The Prosciutto Rule You Never Knew About

If you've ever snacked on a charcuterie board or had an authentic Italian sandwich, you've probably eaten prosciutto. The thinly sliced, salty Italian meat is raw ham (pork) that is slathered in salt and undergoes a very extensive, drawn-out curing and drying process in order to get its uniquely complex taste, per Eat Cured Meat.

In fact, there's a rule about the meat you may not know: The drying process is so delicate that it takes a minimum of 12 months in a controlled temperature environment for the prosciutto to reach optimal taste. Albeit even then, the cured meat may not be ready. As with cheese and wine, the more aged it is, the better the taste.

According to Eataly, prosciutto was a byproduct of the pre-Roman times when Italian villagers had to "dry-age" meat so they had enough food to last them through the long, harsh winters. Refrigerators hadn't been invented yet so this dry-age technique spread like wildfire. Fast-forward to today, different regions throughout Italy have fostered their own prosciutto-producing technique, attracting locals and tourists from all over the world.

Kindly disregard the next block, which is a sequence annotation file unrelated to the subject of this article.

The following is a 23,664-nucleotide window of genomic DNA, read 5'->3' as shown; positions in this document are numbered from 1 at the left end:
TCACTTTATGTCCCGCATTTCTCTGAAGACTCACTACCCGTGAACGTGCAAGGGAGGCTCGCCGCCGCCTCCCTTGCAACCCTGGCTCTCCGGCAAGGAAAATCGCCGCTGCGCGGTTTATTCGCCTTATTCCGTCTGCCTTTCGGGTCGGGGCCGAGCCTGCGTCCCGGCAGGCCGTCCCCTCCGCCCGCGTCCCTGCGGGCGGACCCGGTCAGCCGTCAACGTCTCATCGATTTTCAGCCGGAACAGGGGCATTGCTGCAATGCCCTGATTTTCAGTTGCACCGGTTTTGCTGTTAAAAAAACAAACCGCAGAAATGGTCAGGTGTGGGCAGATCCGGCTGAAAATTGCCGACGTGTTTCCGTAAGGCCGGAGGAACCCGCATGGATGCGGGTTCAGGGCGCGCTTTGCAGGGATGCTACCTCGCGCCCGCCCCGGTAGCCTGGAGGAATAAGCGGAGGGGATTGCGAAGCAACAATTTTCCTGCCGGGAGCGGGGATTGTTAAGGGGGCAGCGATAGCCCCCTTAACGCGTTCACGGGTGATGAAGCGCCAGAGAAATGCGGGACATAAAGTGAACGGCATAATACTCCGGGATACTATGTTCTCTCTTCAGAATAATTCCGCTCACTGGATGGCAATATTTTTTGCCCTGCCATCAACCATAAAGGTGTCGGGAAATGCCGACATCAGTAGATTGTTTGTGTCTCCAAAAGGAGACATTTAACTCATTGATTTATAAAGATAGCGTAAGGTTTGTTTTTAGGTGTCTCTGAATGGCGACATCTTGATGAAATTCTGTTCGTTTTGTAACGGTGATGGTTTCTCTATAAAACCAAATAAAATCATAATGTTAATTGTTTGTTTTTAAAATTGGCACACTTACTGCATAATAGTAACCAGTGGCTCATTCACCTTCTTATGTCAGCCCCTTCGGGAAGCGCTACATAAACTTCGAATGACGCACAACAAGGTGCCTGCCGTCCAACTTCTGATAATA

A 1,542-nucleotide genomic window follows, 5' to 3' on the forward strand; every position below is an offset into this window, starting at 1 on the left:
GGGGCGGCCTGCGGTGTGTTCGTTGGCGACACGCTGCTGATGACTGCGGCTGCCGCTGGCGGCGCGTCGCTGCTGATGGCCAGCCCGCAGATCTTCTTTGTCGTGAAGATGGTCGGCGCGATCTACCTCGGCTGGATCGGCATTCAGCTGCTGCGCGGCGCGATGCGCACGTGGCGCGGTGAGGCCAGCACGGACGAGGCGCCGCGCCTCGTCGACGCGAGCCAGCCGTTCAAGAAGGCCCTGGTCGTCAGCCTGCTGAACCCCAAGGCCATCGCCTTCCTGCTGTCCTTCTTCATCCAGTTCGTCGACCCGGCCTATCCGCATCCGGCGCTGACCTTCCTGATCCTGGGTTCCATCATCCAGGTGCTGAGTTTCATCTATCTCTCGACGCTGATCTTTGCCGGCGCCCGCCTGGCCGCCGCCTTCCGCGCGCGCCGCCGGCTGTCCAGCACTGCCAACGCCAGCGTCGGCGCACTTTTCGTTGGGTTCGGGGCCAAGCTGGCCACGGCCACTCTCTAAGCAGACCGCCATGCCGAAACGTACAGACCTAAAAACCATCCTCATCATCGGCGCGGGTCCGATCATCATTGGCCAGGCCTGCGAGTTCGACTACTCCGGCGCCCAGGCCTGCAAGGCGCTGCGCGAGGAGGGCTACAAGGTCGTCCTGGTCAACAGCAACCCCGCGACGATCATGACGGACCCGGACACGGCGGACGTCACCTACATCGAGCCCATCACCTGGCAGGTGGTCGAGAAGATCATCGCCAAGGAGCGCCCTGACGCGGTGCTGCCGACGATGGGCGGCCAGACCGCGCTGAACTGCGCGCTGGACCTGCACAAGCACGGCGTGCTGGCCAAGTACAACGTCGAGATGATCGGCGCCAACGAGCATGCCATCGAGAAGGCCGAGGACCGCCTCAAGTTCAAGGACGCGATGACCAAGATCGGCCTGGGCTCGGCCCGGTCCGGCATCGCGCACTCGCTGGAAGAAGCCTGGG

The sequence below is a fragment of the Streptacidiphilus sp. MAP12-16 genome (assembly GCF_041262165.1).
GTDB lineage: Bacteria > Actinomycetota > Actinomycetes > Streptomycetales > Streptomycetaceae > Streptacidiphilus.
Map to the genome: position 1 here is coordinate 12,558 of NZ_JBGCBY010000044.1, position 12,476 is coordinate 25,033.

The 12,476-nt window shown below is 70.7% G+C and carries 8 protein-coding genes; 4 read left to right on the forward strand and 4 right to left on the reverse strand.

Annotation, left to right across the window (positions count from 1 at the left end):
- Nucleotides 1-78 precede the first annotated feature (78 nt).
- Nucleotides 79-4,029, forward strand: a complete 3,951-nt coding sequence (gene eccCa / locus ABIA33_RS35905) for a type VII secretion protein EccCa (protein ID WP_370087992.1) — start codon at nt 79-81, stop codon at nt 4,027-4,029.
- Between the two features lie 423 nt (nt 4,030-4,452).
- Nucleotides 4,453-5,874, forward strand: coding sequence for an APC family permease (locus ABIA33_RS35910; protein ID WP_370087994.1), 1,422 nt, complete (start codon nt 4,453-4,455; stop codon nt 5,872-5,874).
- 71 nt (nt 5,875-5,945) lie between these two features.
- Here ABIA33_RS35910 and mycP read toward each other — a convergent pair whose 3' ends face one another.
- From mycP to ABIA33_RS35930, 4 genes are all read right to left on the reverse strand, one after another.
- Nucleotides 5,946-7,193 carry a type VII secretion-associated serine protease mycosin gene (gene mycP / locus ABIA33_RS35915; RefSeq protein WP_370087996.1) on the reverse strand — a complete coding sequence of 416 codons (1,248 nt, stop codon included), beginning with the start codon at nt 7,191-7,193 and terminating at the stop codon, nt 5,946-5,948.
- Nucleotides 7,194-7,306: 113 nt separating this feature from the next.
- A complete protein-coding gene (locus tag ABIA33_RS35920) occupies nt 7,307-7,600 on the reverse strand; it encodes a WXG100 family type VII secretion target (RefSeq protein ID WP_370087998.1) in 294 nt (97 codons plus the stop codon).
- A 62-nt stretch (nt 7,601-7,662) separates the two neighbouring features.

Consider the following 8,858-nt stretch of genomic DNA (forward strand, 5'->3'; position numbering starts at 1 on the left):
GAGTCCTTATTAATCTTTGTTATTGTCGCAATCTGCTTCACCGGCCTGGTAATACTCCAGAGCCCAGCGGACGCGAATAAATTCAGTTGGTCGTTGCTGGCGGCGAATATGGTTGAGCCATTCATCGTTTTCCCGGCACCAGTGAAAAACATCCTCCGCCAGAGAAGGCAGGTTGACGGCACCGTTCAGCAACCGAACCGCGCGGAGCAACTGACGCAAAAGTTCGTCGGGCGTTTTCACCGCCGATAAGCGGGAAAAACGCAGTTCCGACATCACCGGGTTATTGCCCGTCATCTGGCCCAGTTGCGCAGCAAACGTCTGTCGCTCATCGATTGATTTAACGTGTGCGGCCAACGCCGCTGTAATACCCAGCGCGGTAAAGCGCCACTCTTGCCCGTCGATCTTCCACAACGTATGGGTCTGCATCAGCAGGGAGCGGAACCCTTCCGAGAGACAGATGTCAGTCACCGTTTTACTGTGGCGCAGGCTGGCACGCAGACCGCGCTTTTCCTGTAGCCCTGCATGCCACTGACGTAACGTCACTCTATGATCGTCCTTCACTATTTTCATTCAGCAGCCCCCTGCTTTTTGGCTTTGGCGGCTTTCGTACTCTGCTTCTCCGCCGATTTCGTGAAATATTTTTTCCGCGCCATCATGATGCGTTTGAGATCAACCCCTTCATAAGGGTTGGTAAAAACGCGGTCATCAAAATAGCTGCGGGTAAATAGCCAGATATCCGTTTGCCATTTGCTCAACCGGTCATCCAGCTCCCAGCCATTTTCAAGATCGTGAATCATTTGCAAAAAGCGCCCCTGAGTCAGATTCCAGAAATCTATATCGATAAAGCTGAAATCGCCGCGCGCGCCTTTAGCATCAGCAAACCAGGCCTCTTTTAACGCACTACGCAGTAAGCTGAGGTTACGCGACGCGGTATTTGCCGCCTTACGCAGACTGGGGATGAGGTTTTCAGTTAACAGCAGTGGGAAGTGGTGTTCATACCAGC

Prosciutto tastes best on pizza, pasta, and charcuterie boards

Also known as Parma Ham, prosciutto can be harder to come by in the United States and more expensive because it's an imported, high-quality good (via Parma Crown). If you're shopping for prosciutto, your best bet would be an Italian deli. Some Trader Joe's locations even sell it, too. In terms of dining out, most authentic Italian restaurants will offer it on the menu, and by "authentic," that doesn't mean Olive Garden or Macaroni Grill.

According to Eataly, one of the more common ways to enjoy prosciutto is on a charcuterie board with other dry cured meats, fruit (grapes and cantaloupe), bread, nuts, olives, different kinds of cheeses, crackers, and of course, always paired wine. Younger aged Parma Ham tastes best on pasta and pizzas, whereas longer-aged prosciutto is recommended for pairings or à la carte.

While prosciutto is deliciously addictive and easy to eat by the handful, it can be unhealthy. It's incredibly high in both fat and sodium, which can negatively affect your heart and potentially lead to high cholesterol levels, per Just be wary how often you're consuming prosciutto — moderation is key.